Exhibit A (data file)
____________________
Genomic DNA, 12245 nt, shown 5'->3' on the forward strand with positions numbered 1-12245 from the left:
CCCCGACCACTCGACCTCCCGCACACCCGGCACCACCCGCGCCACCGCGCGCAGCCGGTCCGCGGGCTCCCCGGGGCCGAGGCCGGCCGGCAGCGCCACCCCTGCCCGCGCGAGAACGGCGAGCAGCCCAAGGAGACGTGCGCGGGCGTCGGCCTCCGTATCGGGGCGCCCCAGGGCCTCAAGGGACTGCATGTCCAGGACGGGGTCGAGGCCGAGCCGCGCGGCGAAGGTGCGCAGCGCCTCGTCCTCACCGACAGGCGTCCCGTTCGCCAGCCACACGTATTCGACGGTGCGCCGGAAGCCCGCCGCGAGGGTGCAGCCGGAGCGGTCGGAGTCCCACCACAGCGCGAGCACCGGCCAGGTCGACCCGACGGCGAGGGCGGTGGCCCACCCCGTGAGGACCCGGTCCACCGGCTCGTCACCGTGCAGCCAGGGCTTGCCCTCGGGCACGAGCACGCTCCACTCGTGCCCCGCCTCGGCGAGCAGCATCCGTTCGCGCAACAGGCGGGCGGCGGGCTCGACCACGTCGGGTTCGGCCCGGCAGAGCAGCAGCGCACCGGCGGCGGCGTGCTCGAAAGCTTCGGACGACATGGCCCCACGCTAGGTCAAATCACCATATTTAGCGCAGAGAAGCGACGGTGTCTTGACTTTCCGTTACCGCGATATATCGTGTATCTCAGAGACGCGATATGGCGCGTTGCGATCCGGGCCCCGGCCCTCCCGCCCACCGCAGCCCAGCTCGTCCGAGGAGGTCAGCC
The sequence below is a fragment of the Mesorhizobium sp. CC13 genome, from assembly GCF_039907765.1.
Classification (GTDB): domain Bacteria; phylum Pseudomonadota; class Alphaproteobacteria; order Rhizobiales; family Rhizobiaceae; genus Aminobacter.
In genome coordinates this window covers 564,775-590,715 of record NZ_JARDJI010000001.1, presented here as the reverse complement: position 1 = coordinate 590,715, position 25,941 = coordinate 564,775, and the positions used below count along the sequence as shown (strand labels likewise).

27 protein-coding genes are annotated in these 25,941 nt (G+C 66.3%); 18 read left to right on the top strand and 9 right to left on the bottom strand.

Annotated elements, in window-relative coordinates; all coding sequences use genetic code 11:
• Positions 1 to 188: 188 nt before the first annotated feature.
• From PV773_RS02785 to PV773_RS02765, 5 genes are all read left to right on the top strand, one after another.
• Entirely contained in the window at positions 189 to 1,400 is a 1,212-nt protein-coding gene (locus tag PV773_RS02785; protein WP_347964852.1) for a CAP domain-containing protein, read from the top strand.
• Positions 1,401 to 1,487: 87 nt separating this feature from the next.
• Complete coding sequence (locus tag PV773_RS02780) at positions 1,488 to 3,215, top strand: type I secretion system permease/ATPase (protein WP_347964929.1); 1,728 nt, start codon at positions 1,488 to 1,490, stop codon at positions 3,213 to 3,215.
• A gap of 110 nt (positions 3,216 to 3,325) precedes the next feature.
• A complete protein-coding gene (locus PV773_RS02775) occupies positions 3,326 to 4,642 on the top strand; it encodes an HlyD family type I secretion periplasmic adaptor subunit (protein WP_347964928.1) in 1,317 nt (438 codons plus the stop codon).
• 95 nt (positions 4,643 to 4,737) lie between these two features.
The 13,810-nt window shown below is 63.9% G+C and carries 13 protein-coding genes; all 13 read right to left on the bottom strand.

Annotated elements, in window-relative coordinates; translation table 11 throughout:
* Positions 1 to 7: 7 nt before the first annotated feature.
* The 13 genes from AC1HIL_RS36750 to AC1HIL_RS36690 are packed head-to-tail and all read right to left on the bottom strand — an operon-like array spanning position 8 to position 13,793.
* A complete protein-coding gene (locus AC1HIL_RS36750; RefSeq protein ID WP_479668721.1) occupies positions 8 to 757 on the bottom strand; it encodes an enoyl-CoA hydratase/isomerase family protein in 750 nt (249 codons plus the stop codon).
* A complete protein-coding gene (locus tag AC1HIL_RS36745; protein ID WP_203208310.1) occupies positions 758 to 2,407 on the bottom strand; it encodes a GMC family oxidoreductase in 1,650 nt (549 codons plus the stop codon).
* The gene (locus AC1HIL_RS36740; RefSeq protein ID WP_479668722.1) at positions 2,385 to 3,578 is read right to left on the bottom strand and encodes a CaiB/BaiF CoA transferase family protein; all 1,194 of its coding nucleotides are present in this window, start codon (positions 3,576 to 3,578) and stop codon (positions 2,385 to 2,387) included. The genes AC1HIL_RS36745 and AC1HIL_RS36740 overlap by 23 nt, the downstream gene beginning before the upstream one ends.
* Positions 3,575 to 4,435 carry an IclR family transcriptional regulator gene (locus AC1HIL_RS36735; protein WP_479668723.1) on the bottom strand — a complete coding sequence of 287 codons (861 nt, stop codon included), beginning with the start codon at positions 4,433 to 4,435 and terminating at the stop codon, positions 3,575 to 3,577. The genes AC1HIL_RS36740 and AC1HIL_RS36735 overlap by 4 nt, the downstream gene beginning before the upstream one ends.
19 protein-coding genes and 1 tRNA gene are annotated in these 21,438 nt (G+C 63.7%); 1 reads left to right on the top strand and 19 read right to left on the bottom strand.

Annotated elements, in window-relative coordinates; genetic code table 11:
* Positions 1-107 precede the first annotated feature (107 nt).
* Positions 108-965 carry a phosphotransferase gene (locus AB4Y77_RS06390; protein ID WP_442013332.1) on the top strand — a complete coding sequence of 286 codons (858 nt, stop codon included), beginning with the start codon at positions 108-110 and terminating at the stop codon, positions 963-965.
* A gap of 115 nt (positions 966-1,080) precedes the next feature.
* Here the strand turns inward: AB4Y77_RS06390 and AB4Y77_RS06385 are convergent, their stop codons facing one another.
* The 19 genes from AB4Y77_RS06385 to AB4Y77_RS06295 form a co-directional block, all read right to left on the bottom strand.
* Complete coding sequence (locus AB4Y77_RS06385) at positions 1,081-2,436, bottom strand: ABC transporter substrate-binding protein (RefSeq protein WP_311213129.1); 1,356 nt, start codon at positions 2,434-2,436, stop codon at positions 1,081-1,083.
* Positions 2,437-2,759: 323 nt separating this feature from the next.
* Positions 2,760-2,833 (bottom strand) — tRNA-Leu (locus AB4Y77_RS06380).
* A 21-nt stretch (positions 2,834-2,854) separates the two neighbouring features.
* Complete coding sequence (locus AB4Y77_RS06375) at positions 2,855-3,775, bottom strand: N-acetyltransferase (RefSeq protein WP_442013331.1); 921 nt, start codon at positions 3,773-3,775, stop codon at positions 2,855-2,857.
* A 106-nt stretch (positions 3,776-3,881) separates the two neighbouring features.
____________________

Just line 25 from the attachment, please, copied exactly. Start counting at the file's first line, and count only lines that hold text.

Annotated elements, in window-relative coordinates; genetic code table 11: